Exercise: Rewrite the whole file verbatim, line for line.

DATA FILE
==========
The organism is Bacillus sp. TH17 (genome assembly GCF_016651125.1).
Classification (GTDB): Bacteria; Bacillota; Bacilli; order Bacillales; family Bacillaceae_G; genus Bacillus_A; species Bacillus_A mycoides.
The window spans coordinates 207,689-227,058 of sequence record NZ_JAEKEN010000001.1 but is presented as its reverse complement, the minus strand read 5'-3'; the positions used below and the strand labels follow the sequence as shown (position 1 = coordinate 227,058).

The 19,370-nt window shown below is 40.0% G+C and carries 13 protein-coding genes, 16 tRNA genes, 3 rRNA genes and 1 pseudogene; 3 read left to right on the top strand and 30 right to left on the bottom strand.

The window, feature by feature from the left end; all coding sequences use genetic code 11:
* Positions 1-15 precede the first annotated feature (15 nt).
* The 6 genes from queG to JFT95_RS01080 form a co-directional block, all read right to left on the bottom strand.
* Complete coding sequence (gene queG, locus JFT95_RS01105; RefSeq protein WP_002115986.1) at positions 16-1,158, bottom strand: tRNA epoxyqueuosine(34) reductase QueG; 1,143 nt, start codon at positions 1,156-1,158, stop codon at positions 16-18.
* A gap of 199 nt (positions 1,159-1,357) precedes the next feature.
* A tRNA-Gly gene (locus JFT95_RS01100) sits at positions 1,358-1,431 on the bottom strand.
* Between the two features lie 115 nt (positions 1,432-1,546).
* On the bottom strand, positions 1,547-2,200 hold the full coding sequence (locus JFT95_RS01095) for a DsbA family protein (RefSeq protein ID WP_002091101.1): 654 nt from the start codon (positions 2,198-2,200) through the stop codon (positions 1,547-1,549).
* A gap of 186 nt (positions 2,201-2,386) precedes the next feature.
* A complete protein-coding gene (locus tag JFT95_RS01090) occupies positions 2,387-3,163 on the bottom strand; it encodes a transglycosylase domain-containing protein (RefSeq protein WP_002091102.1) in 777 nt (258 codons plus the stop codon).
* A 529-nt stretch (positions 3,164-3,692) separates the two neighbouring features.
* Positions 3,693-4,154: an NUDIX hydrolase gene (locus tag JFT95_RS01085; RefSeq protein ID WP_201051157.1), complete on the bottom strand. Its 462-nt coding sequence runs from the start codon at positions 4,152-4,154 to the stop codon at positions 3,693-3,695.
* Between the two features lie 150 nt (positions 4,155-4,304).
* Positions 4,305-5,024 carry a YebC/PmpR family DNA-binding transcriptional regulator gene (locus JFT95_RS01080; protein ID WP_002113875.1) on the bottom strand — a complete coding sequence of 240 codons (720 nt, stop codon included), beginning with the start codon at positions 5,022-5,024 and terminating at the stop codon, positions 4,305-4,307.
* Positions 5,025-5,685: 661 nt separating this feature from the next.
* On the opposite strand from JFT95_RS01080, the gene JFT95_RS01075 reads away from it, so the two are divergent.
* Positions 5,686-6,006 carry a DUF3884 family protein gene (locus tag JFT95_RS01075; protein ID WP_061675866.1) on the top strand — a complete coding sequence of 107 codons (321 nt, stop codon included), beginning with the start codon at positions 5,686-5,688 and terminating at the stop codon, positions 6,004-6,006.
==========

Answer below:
The organism is Bacillus sp. TH17 (genome assembly GCF_016651125.1).
Classification (GTDB): Bacteria; Bacillota; Bacilli; order Bacillales; family Bacillaceae_G; genus Bacillus_A; species Bacillus_A mycoides.
The window spans coordinates 207,689-227,058 of sequence record NZ_JAEKEN010000001.1 but is presented as its reverse complement, the minus strand read 5'-3'; the positions used below and the strand labels follow the sequence as shown (position 1 = coordinate 227,058).

The 19,370-nt window shown below is 40.0% G+C and carries 13 protein-coding genes, 16 tRNA genes, 3 rRNA genes and 1 pseudogene; 3 read left to right on the top strand and 30 right to left on the bottom strand.

The window, feature by feature from the left end; all coding sequences use genetic code 11:
* Positions 1-15 precede the first annotated feature (15 nt).
* The 6 genes from queG to JFT95_RS01080 form a co-directional block, all read right to left on the bottom strand.
* Complete coding sequence (gene queG, locus JFT95_RS01105; RefSeq protein WP_002115986.1) at positions 16-1,158, bottom strand: tRNA epoxyqueuosine(34) reductase QueG; 1,143 nt, start codon at positions 1,156-1,158, stop codon at positions 16-18.
* A gap of 199 nt (positions 1,159-1,357) precedes the next feature.
* A tRNA-Gly gene (locus JFT95_RS01100) sits at positions 1,358-1,431 on the bottom strand.
* Between the two features lie 115 nt (positions 1,432-1,546).
* On the bottom strand, positions 1,547-2,200 hold the full coding sequence (locus JFT95_RS01095) for a DsbA family protein (RefSeq protein ID WP_002091101.1): 654 nt from the start codon (positions 2,198-2,200) through the stop codon (positions 1,547-1,549).
* A gap of 186 nt (positions 2,201-2,386) precedes the next feature.
* A complete protein-coding gene (locus tag JFT95_RS01090) occupies positions 2,387-3,163 on the bottom strand; it encodes a transglycosylase domain-containing protein (RefSeq protein WP_002091102.1) in 777 nt (258 codons plus the stop codon).
* A 529-nt stretch (positions 3,164-3,692) separates the two neighbouring features.
* Positions 3,693-4,154: an NUDIX hydrolase gene (locus tag JFT95_RS01085; RefSeq protein ID WP_201051157.1), complete on the bottom strand. Its 462-nt coding sequence runs from the start codon at positions 4,152-4,154 to the stop codon at positions 3,693-3,695.
* Between the two features lie 150 nt (positions 4,155-4,304).
* Positions 4,305-5,024 carry a YebC/PmpR family DNA-binding transcriptional regulator gene (locus JFT95_RS01080; protein ID WP_002113875.1) on the bottom strand — a complete coding sequence of 240 codons (720 nt, stop codon included), beginning with the start codon at positions 5,022-5,024 and terminating at the stop codon, positions 4,305-4,307.
* Positions 5,025-5,685: 661 nt separating this feature from the next.
* On the opposite strand from JFT95_RS01080, the gene JFT95_RS01075 reads away from it, so the two are divergent.
* Positions 5,686-6,006 carry a DUF3884 family protein gene (locus tag JFT95_RS01075; protein ID WP_061675866.1) on the top strand — a complete coding sequence of 107 codons (321 nt, stop codon included), beginning with the start codon at positions 5,686-5,688 and terminating at the stop codon, positions 6,004-6,006.